Re: electroacoustics - rap to tap


Subject: Re: electroacoustics - rap to tap
From: Richard Wentk (richard@skydancer.com)
Date: Wed Jul 07 2004 - 09:05:41 EDT


At 21:06 06/07/2004 -0400, you wrote:
>Since every society has art, it's clear that art is not social but
>biological or, in other words, part of "human nature." If you could show me
>a society without art, I'd have to say that art was socially caused, but
>that's obviously not the case.

People in lots of cultures seem to decorate things, often with a ritual
element.

But that's not the same as our idea of art, which includes building
galleries, putting on concerts, and creating international music
distribution networks.

It's interesting that for the most part we no longer of the more purely
decorative practices as art. There are crafts (pots and carpets) and
entertainment (Britney, notoriously) but the kinds of practices and rituals
*we* think of art in the West are definitely not standard among other
cultures.

Or you could argue they are, and that going to see someone tootling Bach on
an organ is just a slightly more abstract form of ancestor worship. That
might well be more true than we like to think it is.

So I think some sort of aesthetic and decorative intent is definitely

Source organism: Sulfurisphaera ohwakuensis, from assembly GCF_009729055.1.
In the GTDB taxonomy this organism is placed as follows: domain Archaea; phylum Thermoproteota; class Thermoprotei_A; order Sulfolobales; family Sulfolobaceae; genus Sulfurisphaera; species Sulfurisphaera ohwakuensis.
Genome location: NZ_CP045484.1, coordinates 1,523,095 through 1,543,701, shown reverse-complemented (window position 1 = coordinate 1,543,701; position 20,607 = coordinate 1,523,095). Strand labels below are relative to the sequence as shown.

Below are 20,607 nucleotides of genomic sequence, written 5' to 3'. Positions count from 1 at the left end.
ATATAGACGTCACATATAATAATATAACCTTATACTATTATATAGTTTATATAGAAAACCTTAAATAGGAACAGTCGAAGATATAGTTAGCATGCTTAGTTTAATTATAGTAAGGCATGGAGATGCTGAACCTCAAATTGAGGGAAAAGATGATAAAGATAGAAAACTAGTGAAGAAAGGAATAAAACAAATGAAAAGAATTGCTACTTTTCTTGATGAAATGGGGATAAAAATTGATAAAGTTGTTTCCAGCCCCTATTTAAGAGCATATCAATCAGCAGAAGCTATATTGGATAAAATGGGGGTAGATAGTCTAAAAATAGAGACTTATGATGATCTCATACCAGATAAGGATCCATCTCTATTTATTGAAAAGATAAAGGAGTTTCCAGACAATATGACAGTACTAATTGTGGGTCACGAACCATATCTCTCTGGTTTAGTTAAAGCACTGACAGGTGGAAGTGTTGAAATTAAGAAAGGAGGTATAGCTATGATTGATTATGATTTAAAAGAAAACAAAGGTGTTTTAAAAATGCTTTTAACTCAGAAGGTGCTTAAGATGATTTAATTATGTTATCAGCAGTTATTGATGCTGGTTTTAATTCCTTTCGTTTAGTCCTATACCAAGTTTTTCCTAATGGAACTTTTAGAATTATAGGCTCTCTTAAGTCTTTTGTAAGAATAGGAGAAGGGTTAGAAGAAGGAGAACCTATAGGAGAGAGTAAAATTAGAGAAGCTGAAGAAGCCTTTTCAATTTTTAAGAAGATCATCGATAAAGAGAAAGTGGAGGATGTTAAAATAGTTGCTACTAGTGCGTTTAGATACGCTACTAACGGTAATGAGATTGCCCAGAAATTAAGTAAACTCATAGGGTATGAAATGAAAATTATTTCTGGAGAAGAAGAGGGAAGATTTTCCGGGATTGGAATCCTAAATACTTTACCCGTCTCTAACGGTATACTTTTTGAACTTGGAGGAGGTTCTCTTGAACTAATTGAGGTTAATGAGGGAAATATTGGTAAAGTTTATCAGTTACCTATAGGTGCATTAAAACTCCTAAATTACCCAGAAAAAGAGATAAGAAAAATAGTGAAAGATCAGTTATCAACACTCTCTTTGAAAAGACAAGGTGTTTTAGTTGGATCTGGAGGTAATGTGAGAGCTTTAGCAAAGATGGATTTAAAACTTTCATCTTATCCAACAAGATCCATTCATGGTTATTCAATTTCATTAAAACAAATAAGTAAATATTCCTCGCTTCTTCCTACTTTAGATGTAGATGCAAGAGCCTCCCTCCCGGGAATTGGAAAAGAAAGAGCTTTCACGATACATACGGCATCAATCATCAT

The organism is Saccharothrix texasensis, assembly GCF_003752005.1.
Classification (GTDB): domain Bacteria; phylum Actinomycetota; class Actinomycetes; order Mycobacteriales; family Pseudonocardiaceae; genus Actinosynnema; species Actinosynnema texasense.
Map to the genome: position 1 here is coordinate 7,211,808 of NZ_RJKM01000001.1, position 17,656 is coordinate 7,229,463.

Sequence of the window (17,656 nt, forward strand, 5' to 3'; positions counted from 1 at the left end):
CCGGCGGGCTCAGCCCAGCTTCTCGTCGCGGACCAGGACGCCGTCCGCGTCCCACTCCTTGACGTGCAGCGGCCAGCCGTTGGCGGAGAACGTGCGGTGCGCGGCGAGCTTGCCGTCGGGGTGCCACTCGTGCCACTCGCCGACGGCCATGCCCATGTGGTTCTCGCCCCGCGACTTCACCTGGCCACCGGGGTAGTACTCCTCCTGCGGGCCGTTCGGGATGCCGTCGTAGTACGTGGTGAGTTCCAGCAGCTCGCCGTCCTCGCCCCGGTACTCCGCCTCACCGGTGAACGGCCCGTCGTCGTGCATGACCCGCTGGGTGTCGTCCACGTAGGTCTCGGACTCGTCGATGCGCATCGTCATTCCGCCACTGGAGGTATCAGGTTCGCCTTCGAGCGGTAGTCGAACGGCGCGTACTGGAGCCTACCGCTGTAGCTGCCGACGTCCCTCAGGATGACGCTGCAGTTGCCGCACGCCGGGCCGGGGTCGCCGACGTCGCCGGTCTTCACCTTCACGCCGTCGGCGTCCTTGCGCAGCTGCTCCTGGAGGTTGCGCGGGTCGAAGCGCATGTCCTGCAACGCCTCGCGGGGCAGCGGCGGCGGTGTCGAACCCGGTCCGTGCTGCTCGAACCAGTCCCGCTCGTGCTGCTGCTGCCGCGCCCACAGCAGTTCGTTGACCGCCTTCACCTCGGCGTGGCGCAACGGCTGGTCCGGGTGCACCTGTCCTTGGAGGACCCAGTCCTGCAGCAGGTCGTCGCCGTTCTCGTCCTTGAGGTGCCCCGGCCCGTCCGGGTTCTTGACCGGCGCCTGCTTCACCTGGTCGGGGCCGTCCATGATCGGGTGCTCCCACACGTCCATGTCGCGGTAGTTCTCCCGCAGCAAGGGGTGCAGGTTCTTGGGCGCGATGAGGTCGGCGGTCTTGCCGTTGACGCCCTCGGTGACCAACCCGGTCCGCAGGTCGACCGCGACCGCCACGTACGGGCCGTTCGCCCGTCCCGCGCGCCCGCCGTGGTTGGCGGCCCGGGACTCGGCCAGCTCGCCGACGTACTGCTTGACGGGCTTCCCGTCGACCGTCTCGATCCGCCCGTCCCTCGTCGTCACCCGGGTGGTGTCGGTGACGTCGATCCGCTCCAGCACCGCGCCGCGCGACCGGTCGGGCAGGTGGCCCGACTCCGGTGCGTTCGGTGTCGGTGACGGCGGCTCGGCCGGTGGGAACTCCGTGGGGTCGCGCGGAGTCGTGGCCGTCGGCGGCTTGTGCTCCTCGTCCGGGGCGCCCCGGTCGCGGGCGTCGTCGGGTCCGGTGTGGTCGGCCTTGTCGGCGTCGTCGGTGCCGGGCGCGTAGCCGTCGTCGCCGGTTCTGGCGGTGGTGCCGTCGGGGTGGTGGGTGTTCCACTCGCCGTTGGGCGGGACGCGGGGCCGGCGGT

biological. Humans invest an almost unbelievable amount of time and energy
making sure that whatever they do isn't purely functional. But the Western
idea of art is definitely a step or five beyond that, and very much
culturally determined.

>But you're right with respect to the problems of art today. We are indeed
>rootless. That doesn't mean we can't have art, but it makes it kind of
>weird.

I think it's because we no longer experience much art first hand, and even
when we do, it's a commercial ritual rather than a social one. When art was
decorative and ritualised, you'd typically know the artist personally and
you'd have a direct everyday experience of their work. Even in the
Renaissance artists typically had political allegiance to their city states
and were expected to take part directly in the political and religious life
around them.

At some point - possibly the end of the Romantic period - Art became
formalised and institutional, and the direct link between creator and
audience began to disappear. Now there's a good chance that a successful
artist will only ever have personal contact with a disposably tiny fraction
of their audience. But because of electronic distribution, it can seem like
that connection is there - while at the same time being obvious (to most
sane people) that really it isn't.

It's one of the problems for EA that anything that comes through a
loudspeaker has that distanced, slightly caricatured and virtual quality to
it. So it lends itself very easily to parody and quotation, because playing
*anything* through a speaker puts it in quote marks and distances it from
direct experience.

It's maybe interesting to wonder about work that doesn't do that, or tries
to deal with that limitation in a creative way.

Richard



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